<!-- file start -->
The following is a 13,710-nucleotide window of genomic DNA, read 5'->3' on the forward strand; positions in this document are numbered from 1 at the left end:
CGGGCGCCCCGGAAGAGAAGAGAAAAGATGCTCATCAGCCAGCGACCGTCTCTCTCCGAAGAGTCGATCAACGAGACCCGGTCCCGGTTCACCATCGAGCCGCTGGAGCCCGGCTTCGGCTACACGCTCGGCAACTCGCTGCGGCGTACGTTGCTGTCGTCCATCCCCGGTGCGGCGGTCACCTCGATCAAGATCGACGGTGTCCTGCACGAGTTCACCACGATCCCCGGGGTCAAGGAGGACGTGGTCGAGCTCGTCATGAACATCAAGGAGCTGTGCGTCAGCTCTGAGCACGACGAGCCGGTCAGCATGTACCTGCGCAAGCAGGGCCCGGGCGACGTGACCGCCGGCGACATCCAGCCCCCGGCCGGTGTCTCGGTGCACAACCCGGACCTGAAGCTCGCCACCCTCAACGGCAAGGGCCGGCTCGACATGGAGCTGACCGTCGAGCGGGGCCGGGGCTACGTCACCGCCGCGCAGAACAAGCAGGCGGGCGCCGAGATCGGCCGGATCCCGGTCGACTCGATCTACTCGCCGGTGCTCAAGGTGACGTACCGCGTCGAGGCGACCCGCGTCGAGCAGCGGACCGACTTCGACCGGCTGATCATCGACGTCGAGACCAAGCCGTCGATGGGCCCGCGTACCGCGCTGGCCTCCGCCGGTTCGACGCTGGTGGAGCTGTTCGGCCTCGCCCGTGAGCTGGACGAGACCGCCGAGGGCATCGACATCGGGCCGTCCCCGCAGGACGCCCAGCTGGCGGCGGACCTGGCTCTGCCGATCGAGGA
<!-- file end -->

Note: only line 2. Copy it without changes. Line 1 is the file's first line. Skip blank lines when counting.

CGGGCGCCCCGGAAGAGAAGAGAAAAGATGCTCATCAGCCAGCGACCGTCTCTCTCCGAAGAGTCGATCAACGAGACCCGGTCCCGGTTCACCATCGAGCCGCTGGAGCCCGGCTTCGGCTACACGCTCGGCAACTCGCTGCGGCGTACGTTGCTGTCGTCCATCCCCGGTGCGGCGGTCACCTCGATCAAGATCGACGGTGTCCTGCACGAGTTCACCACGATCCCCGGGGTCAAGGAGGACGTGGTCGAGCTCGTCATGAACATCAAGGAGCTGTGCGTCAGCTCTGAGCACGACGAGCCGGTCAGCATGTACCTGCGCAAGCAGGGCCCGGGCGACGTGACCGCCGGCGACATCCAGCCCCCGGCCGGTGTCTCGGTGCACAACCCGGACCTGAAGCTCGCCACCCTCAACGGCAAGGGCCGGCTCGACATGGAGCTGACCGTCGAGCGGGGCCGGGGCTACGTCACCGCCGCGCAGAACAAGCAGGCGGGCGCCGAGATCGGCCGGATCCCGGTCGACTCGATCTACTCGCCGGTGCTCAAGGTGACGTACCGCGTCGAGGCGACCCGCGTCGAGCAGCGGACCGACTTCGACCGGCTGATCATCGACGTCGAGACCAAGCCGTCGATGGGCCCGCGTACCGCGCTGGCCTCCGCCGGTTCGACGCTGGTGGAGCTGTTCGGCCTCGCCCGTGAGCTGGACGAGACCGCCGAGGGCATCGACATCGGGCCGTCCCCGCAGGACGCCCAGCTGGCGGCGGACCTGGCTCTGCCGATCGAGGA